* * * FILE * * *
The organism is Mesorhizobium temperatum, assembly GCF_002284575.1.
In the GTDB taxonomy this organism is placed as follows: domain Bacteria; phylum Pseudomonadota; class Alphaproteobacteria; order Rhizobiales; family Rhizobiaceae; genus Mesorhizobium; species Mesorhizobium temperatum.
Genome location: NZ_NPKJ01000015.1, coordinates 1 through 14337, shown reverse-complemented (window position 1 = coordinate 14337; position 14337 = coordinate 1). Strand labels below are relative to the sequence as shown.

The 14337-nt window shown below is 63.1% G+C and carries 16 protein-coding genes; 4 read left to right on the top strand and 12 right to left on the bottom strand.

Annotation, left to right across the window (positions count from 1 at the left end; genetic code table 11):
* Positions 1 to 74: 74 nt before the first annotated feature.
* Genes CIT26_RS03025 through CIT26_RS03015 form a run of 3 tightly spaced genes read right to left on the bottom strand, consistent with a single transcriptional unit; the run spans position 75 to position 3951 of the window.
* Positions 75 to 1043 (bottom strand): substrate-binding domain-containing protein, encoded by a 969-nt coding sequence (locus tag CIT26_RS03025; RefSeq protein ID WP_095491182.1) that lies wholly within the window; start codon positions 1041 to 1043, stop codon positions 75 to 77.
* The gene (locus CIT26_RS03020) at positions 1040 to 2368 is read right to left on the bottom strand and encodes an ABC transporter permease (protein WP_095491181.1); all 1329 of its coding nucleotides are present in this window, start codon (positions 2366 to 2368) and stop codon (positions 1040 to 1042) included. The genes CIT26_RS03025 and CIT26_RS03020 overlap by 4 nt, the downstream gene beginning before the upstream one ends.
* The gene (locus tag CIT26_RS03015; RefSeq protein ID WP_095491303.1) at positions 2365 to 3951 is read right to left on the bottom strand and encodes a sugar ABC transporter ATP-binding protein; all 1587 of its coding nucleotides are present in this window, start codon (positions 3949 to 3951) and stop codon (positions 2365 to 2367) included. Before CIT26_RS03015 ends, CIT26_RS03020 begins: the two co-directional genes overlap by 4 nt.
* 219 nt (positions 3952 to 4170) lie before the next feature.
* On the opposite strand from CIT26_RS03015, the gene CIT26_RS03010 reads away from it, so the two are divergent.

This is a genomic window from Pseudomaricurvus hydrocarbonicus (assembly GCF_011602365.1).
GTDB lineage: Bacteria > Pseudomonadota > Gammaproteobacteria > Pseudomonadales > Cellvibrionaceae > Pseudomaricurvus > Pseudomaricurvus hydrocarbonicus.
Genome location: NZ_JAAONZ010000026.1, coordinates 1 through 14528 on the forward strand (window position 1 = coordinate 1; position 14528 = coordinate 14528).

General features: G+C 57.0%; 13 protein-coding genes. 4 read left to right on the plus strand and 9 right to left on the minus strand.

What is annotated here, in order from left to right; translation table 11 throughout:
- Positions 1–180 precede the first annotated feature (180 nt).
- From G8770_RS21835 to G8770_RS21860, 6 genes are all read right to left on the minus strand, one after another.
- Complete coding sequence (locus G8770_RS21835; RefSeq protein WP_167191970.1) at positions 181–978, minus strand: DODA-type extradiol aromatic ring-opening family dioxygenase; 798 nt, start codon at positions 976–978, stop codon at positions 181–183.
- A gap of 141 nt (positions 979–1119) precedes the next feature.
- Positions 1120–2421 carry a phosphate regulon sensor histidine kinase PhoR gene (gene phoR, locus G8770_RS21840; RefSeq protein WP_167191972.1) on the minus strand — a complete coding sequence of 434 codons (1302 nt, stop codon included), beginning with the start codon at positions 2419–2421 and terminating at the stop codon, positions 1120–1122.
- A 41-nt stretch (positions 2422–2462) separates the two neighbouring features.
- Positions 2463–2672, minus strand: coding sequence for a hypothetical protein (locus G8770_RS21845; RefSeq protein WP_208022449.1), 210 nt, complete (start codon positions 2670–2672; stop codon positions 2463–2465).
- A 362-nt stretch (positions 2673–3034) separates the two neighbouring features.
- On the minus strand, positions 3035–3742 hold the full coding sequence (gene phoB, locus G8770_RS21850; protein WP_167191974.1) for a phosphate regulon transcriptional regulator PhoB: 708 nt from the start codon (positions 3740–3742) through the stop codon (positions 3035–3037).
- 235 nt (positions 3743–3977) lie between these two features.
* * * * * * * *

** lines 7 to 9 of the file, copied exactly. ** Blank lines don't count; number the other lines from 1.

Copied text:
* Genes CIT26_RS03025 through CIT26_RS03015 form a run of 3 tightly spaced genes read right to left on the bottom strand, consistent with a single transcriptional unit; the run spans position 75 to position 3951 of the window.
* Positions 75 to 1043 (bottom strand): substrate-binding domain-containing protein, encoded by a 969-nt coding sequence (locus tag CIT26_RS03025; RefSeq protein ID WP_095491182.1) that lies wholly within the window; start codon positions 1041 to 1043, stop codon positions 75 to 77.
* The gene (locus CIT26_RS03020) at positions 1040 to 2368 is read right to left on the bottom strand and encodes an ABC transporter permease (protein WP_095491181.1); all 1329 of its coding nucleotides are present in this window, start codon (positions 2366 to 2368) and stop codon (positions 1040 to 1042) included. The genes CIT26_RS03025 and CIT26_RS03020 overlap by 4 nt, the downstream gene beginning before the upstream one ends.